Known for his eccentric wardrobe and time in Brazil, Miura is now breaking records in Japan. Simon Coterill explains

Now that Shunsuke Nakamura has returned from Europe and Hidetoshi Nakata has retired, Japanese "sakka" is looking for a new leading man. Competing are Borussia Dortmund's new talisman Shinji Kagawa and CSKA Moscow's Keisuke Honda, whose World Cup goals, bleached-blond hair and penchant for expensive fashion make him the favourite. Whoever lands the role will be the latest to replace Japan's first football superstar, Kazuyoshi Miura. Now aged 43 Miura is still playing professionally, seemingly unwilling to relinquish his limelight.

In 1982, 15-year-old Miura was asked by his teacher what he'd do when he left school that year. "Brazil" he replied. He loved football, but with no professional league in Japan knew he had no future playing there. His family in Shizuoka prefecture were dubious about his abilities and said he could only go on one condition – that he must become professional.

Miura arrived in Brazil with $700 and a place at the junior academy of São Paulo's Juventus, organised by his dad. Living in dorms, his first few months in Brazil were ruined by homesickness and loss of form, while his performances were greeted by racist taunts such as "Go fry tempura". His poor start led to a transfer from Juventus to smaller club XV de Jaú, and after hating it there he almost gave up entirely. But then scoring a winning penalty in an amateur tournament gave him new confidence. His goal was greeted by cheers of "Kazu, Kazu", the first time he'd been referred to by his name not nationality.

Performances in the tournament earned Kazu a contract at Santos, but he played just two games before the club dropped him. After joining an amateur team of Japanese-Brazilian immigrants, he returned to XV de Jaú. Then his time came. In a high-profile state championship game against Corinthians, Miura headed the winning goal, giving XV a 3-2 win. O Karate Kid do Futebol headlines followed and Miura signed better contracts at Coritiba, Palmeiras and, again,
 at Santos.

Miura's story is told in numerous Japanese biographies as "one man against the odds", but it also contains some fortune. Unknown to his parents, their son Kazuyoshi had, in a way, been born into football.

The game's popularity didn't sweep through Japan until the late 1980s, but in 1967, the year of Miura's birth, a zealous teacher in Shizuoka set up Japan's first junior league. While Miura was growing up, Shizuoka was Japan's football hotbed, with hundreds of junior teams. When the J-League was founded in 1993, 15 per cent of Japan's professional players came from Shizuoka, a prefecture with two per cent of the national population.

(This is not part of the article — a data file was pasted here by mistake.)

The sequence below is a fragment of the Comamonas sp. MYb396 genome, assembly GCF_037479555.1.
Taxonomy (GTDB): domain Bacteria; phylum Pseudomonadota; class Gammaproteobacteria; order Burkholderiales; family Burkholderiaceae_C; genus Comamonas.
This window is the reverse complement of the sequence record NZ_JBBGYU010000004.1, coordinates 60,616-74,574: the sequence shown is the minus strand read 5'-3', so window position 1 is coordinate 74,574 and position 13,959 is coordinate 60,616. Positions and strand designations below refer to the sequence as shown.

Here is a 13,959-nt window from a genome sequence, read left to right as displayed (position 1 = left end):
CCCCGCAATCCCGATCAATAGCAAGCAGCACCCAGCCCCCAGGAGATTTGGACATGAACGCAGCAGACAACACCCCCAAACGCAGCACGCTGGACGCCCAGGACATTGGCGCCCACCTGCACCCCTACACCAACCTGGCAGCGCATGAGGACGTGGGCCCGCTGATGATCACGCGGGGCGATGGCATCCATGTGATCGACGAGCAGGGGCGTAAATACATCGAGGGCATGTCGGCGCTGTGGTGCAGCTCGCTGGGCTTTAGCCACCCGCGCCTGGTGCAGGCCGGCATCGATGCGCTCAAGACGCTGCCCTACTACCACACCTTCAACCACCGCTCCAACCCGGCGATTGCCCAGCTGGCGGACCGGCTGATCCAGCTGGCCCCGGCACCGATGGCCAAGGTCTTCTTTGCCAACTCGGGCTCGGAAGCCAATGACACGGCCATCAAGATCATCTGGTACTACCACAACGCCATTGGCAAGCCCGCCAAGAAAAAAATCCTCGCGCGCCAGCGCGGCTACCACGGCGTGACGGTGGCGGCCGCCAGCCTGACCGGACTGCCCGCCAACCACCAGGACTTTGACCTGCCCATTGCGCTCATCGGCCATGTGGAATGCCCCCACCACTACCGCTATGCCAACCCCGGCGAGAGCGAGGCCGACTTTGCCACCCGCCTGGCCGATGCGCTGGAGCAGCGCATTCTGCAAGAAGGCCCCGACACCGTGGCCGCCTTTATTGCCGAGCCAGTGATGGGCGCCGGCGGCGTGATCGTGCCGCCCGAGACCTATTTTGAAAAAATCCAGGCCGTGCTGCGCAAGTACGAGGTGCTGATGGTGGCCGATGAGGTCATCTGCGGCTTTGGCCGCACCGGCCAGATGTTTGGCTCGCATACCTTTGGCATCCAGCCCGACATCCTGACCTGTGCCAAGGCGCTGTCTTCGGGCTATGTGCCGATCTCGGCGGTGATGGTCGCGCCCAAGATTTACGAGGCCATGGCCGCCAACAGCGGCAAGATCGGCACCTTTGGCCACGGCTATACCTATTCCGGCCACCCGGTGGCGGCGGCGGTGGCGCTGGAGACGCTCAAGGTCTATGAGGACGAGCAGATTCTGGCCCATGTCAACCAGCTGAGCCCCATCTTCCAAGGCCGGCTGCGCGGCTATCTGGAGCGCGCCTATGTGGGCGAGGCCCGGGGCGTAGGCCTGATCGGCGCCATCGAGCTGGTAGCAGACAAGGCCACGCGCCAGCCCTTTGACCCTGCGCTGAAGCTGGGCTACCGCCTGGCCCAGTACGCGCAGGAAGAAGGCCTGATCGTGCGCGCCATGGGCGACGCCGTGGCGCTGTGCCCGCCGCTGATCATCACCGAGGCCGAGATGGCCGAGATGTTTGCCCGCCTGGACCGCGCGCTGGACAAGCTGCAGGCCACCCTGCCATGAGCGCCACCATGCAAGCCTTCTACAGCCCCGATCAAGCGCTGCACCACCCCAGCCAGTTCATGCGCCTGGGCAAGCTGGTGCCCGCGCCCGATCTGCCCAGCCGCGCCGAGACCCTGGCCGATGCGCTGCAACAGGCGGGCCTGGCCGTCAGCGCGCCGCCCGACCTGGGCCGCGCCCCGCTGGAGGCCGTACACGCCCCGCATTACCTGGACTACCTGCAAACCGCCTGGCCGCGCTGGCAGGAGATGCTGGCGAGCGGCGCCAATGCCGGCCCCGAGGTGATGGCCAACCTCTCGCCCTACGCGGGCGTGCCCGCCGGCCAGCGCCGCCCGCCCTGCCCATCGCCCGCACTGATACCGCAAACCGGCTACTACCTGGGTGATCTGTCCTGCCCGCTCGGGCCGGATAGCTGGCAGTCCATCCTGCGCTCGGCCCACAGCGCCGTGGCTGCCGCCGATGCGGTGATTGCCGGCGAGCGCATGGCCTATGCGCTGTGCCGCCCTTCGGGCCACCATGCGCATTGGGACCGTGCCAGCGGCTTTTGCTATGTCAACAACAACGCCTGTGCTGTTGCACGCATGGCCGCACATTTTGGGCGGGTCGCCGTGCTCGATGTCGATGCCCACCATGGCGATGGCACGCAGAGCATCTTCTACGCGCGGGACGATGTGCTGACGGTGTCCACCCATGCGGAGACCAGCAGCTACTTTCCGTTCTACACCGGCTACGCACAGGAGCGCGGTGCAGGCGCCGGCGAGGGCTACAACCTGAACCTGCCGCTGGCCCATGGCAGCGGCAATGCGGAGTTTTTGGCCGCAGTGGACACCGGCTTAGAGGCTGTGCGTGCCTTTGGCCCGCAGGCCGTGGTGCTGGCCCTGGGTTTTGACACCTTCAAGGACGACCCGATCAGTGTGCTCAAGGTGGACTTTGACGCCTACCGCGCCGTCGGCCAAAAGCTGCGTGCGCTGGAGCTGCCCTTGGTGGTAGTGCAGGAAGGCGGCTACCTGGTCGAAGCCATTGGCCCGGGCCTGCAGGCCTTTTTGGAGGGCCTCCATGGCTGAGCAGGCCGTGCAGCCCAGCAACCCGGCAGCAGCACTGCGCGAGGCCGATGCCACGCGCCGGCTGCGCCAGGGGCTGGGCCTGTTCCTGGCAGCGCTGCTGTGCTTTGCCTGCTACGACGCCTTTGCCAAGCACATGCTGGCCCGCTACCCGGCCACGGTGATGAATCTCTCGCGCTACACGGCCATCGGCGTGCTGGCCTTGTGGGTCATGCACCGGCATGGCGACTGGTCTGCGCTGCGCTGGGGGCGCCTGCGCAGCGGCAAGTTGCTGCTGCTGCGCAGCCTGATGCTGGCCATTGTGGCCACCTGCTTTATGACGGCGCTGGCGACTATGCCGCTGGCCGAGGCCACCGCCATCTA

The foundation of the J-League drew Miura back home. Like most of Asia's favourite players he was an attacking midfielder, but his individualistic dribbling and fancy feints were considered selfish and "un-Japanese" by coaches, who initially didn't play him. But Miura's gifts soon made him the J-League's first superstar, loved even more than early imports like Gary Lineker, Zico and Toto Schillaci.

As well as starring in the J-League's rise to prominence, Miura played for Genoa and Dinamo Zagreb during the 1990s. He scored 55 goals for the national team, becoming its second highest scorer. Japan's club football is followed more by women than men and, as such, when it comes to star status appearance is arguably worth as much as skill. "King Kazu" had both. Off the pitch, he became a style icon, famed for his custom made suits in fancy colours. In 1993 he created Japanese fashion history when he arrived to collect an award at a conservative black tie ceremony wearing a cherry-red jacket.

Miura also became famous for his goal celebration, the Kazu dance. In fact, he continues to wow with this. Now with J-League 2 side Yokohama FC, last month Miura (aged 43 years, five months and 12 days) broke the J-League's oldest scorer record with a strike against Kita-Kyushu. The record had stood for a year since his last goal. He is likely to break his own record again, as retirement is apparently not imminent.

In a time where over-endorsed players can retire young to cushy media/modelling careers, Miura's unwillingness to leave the sport he loves is refreshing. Slightly worrying, however, are the rumours that alongside his undying love of football is an undying love of his colourful suits. He now apparently sleeps in them after games.

From WSC 288 February 2011

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